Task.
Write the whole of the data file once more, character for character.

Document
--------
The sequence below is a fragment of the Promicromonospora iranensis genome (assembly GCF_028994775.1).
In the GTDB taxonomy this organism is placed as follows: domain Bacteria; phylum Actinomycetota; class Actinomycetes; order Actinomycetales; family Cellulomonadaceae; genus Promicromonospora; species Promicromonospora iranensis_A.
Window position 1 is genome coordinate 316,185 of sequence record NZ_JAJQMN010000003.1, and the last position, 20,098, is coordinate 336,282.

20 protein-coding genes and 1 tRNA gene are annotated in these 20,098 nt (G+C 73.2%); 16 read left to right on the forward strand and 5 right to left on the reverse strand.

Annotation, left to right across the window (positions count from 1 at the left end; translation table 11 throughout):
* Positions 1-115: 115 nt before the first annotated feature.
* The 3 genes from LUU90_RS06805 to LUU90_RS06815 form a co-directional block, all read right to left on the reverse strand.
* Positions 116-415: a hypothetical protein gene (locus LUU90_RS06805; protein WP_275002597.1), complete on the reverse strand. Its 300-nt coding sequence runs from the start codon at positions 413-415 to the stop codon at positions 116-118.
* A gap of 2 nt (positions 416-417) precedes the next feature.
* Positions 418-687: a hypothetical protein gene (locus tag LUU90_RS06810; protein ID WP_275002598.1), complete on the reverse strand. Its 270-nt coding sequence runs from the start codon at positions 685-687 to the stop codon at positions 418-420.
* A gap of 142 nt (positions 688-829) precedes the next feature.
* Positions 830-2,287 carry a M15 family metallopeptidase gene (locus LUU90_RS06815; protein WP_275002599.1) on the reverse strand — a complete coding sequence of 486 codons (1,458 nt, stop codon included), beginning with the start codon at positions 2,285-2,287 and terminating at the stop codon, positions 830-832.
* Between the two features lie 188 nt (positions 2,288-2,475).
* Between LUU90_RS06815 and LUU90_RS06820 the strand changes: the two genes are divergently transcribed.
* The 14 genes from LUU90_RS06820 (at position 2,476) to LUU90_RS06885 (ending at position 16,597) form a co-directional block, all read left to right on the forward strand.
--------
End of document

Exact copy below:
The sequence below is a fragment of the Promicromonospora iranensis genome (assembly GCF_028994775.1).
In the GTDB taxonomy this organism is placed as follows: domain Bacteria; phylum Actinomycetota; class Actinomycetes; order Actinomycetales; family Cellulomonadaceae; genus Promicromonospora; species Promicromonospora iranensis_A.
Window position 1 is genome coordinate 316,185 of sequence record NZ_JAJQMN010000003.1, and the last position, 20,098, is coordinate 336,282.

20 protein-coding genes and 1 tRNA gene are annotated in these 20,098 nt (G+C 73.2%); 16 read left to right on the forward strand and 5 right to left on the reverse strand.

Annotation, left to right across the window (positions count from 1 at the left end; translation table 11 throughout):
* Positions 1-115: 115 nt before the first annotated feature.
* The 3 genes from LUU90_RS06805 to LUU90_RS06815 form a co-directional block, all read right to left on the reverse strand.
* Positions 116-415: a hypothetical protein gene (locus LUU90_RS06805; protein WP_275002597.1), complete on the reverse strand. Its 300-nt coding sequence runs from the start codon at positions 413-415 to the stop codon at positions 116-118.
* A gap of 2 nt (positions 416-417) precedes the next feature.
* Positions 418-687: a hypothetical protein gene (locus tag LUU90_RS06810; protein ID WP_275002598.1), complete on the reverse strand. Its 270-nt coding sequence runs from the start codon at positions 685-687 to the stop codon at positions 418-420.
* A gap of 142 nt (positions 688-829) precedes the next feature.
* Positions 830-2,287 carry a M15 family metallopeptidase gene (locus LUU90_RS06815; protein WP_275002599.1) on the reverse strand — a complete coding sequence of 486 codons (1,458 nt, stop codon included), beginning with the start codon at positions 2,285-2,287 and terminating at the stop codon, positions 830-832.
* Between the two features lie 188 nt (positions 2,288-2,475).
* Between LUU90_RS06815 and LUU90_RS06820 the strand changes: the two genes are divergently transcribed.
* The 14 genes from LUU90_RS06820 (at position 2,476) to LUU90_RS06885 (ending at position 16,597) form a co-directional block, all read left to right on the forward strand.